Euro Area Industrial Production Rises Faster than Expected


Industrial production in the Euro Area increased by 3.3 percent year-on-year in September of 2017, beating market expectations of 3.2 percent but slowing from an upwardly revised 3.9 percent gain in August. Output rose less for intermediate, capital and nondurable goods and fell faster for energy. Among Eurozone's largest economies, industrial production slowed in Germany and Italy and fell in Ireland.

Year-on-year, production grew at a softer pace for most categories: Intermediate goods (4.6 percent compared to 5.3 percent in August); capital goods (4.5 percent compared to 5.1 percent) and non-durable consumer goods (1.5 percent compared to 2.5 percent), and output contracted for energy (-0.1 percent compared to -0.1 percent ). Meanwhile, production of durable consumer goods rose at a faster pace (6.9 percent compared to 3 percent).

In the EU28, industrial output advanced by 3.6 percent, following a 4.0 percent gain in August, driven by a softer increase of production of capital goods (4.9 percent compared to 5.7 percent in August); intermediate goods (4.7 percent compared to 5.3 percent); and non-durable consumer goods (1.6 percent compared to 2.4 percent), while production of energy shrank (-0.1 percent compared to 0.4 percent). On the other hand, durable consumer goods output rose at a faster rate (6.6 percent compared to 3.2 percent in August).

Among EU Member States for which data are available, the highest increases in industrial production were registered in Latvia (12.9 percent); Slovenia (8.6 percent); Hungary (8.0 percent); and Lithuania (7.7 percent). Also, output grew in Czech Republic (6.9 percent); Poland (6.8 percent); Germany (3.5 percent); France (3.2 percent) and Italy (2.4 percent). In contrast, a decrease was observed in Ireland (-3.1 percent).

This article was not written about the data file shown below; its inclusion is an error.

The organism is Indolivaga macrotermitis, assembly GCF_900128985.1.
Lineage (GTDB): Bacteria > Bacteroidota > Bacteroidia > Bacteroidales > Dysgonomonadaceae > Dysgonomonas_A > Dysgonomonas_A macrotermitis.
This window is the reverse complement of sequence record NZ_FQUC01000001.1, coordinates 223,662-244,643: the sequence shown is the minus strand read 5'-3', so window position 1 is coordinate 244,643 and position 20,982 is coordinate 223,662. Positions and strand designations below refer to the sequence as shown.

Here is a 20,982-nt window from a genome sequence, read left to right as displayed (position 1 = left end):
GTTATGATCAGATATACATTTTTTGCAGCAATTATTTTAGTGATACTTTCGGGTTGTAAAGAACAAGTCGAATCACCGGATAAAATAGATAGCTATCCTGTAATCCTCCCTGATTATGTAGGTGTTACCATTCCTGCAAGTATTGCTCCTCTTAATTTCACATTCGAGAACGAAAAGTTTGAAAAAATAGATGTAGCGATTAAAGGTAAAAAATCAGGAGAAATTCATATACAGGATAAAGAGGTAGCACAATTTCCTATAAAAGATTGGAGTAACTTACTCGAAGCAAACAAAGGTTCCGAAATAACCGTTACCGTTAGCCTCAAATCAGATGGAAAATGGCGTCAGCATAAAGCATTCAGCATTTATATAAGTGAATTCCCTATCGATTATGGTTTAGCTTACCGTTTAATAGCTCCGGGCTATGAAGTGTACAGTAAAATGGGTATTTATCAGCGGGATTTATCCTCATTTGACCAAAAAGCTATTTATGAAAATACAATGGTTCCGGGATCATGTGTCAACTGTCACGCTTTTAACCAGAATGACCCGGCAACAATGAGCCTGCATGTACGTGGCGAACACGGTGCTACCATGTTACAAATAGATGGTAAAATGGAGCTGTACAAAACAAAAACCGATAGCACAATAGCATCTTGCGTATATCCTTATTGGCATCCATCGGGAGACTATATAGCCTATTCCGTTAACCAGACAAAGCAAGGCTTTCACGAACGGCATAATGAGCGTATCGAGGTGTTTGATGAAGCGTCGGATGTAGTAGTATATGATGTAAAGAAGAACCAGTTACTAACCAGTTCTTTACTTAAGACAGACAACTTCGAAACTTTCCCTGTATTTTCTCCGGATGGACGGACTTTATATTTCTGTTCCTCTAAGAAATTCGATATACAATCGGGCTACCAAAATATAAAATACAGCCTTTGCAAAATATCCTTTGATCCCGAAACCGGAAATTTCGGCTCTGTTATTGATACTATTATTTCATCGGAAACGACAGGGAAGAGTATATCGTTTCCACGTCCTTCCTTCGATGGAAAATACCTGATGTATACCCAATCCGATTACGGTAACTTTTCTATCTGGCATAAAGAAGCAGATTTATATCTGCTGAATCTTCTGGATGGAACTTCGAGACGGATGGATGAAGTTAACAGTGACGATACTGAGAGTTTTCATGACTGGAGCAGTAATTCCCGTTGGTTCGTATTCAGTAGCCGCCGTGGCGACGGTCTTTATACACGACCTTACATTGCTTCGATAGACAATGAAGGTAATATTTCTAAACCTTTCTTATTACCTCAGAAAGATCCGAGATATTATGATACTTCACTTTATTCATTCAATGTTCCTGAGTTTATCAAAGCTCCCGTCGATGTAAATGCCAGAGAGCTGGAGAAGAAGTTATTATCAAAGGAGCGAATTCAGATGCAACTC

On a monthly basis, industrial output decreased 0.6 percent, in line with market expectations, due to a fall in production of capital goods (-1.6 percent), durable consumer goods, (-0.9 percent), energy (-0.9 percent) and intermediate goods (-0.6 percent). 

In the EU28, output contracted 0.5 percent, due to production of capital goods falling by 1.4 percent, energy by 0.6 durable, intermediate and non-durable consumer goods by 0.3 percent and durable consumer goods by 0.1 percent.

Among EU Member States for which data are available, the largest decreases in industrial production were registered in Portugal (-6.7 percent); Denmark (-3.7 percent); Germany (-1.8 percent) and Italy (-1.3 percent). The highest increases were recorded in the Netherlands (4.3 percent), Sweden (2.4 percent), Estonia (2.3 percent) and France (0.6 percent). 

Euro Area Industrial Production Rises Faster than Expected


Eurostat | Stefanie Moya | stefanie.moya@tradingeconomics.com
11/14/2017 10:54:40 AM